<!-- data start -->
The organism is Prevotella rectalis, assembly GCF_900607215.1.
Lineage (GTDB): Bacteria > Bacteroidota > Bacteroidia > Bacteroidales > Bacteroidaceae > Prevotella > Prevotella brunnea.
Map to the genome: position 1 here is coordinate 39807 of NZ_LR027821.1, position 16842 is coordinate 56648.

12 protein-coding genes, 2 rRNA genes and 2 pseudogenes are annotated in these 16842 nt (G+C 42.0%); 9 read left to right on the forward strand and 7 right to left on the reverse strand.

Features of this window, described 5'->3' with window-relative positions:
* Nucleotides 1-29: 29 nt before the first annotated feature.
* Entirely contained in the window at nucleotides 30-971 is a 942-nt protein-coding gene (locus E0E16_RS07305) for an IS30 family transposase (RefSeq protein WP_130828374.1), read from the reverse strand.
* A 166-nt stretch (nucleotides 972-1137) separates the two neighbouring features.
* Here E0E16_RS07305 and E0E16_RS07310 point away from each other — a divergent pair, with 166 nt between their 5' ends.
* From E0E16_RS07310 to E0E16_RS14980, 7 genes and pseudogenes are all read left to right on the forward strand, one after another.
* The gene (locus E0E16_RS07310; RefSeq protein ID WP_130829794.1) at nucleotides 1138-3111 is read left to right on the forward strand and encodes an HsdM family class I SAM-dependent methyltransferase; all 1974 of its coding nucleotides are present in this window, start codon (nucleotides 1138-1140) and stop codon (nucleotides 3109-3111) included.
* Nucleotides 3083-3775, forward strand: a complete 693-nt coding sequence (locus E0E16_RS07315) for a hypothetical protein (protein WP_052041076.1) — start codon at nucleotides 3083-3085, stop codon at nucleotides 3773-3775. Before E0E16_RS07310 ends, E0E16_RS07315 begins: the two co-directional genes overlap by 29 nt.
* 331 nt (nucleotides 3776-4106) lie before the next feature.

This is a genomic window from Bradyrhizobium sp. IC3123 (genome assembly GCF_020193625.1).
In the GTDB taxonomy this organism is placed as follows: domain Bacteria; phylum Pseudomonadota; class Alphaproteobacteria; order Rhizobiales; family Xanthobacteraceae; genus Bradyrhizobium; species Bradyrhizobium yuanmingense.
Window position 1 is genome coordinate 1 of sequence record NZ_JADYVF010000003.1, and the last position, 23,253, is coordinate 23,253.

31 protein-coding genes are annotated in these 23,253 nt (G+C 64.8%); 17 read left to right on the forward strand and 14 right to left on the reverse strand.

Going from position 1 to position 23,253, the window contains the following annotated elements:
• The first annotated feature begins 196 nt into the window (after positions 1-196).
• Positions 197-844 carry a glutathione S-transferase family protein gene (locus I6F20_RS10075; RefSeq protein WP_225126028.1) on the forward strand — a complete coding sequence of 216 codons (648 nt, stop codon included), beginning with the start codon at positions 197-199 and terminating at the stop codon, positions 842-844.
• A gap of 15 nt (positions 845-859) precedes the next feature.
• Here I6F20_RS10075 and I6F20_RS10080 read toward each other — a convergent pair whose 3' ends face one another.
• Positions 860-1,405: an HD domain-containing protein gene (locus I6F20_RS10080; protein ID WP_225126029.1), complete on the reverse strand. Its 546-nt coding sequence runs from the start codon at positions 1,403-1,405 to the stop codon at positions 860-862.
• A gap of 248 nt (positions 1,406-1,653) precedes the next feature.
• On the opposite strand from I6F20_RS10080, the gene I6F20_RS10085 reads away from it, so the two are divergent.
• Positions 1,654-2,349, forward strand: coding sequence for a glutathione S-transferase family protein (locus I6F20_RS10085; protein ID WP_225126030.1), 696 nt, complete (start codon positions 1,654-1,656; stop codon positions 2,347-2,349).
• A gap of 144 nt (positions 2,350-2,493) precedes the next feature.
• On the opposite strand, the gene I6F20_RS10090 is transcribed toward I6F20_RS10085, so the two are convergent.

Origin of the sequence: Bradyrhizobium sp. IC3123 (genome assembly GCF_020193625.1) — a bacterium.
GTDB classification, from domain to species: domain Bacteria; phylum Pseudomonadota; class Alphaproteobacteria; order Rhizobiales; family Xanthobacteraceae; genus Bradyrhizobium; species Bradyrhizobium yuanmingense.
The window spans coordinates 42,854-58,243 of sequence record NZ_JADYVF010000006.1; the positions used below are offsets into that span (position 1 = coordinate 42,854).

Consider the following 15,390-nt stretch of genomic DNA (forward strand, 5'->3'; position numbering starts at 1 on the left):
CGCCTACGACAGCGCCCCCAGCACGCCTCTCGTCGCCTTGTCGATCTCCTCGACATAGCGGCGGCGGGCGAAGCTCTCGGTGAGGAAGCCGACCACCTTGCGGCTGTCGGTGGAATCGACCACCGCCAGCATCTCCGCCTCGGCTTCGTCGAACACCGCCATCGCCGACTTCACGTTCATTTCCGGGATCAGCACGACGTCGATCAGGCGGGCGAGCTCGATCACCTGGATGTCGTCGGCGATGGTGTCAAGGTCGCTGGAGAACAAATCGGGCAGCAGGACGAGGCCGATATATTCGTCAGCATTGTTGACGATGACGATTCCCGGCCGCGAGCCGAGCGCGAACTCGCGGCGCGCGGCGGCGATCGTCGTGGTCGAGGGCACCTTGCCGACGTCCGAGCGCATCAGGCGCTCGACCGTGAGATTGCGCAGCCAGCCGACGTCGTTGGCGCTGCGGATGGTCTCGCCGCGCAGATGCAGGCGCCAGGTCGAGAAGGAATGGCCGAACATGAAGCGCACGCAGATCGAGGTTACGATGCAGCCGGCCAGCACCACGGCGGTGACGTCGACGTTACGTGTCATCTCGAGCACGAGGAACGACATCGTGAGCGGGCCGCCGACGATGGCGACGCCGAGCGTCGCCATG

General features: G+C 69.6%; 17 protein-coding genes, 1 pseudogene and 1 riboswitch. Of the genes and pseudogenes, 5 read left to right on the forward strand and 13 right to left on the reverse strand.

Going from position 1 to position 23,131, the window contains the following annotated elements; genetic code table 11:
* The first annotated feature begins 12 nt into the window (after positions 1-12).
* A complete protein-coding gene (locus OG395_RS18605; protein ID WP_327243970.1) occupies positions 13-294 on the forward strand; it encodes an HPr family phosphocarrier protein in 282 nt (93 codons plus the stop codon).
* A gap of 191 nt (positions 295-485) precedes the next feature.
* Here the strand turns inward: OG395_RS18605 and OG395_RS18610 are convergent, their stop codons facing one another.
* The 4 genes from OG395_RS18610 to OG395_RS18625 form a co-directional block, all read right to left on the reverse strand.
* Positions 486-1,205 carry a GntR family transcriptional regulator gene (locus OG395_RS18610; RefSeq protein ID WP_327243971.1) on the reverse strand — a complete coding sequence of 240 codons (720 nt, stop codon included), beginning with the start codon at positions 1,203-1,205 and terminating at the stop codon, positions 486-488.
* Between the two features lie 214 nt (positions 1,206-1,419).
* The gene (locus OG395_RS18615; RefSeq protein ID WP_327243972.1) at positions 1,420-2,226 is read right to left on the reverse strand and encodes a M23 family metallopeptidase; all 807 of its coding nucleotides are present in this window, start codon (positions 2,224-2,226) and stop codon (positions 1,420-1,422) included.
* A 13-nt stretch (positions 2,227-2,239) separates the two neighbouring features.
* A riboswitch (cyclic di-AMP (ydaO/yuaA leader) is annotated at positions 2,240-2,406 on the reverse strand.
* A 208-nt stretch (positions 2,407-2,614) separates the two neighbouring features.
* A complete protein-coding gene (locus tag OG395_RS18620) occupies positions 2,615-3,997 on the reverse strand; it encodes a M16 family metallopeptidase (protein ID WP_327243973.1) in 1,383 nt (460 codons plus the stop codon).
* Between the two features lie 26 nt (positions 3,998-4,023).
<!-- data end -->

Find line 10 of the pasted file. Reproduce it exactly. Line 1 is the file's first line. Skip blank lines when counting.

* From E0E16_RS07310 to E0E16_RS14980, 7 genes and pseudogenes are all read left to right on the forward strand, one after another.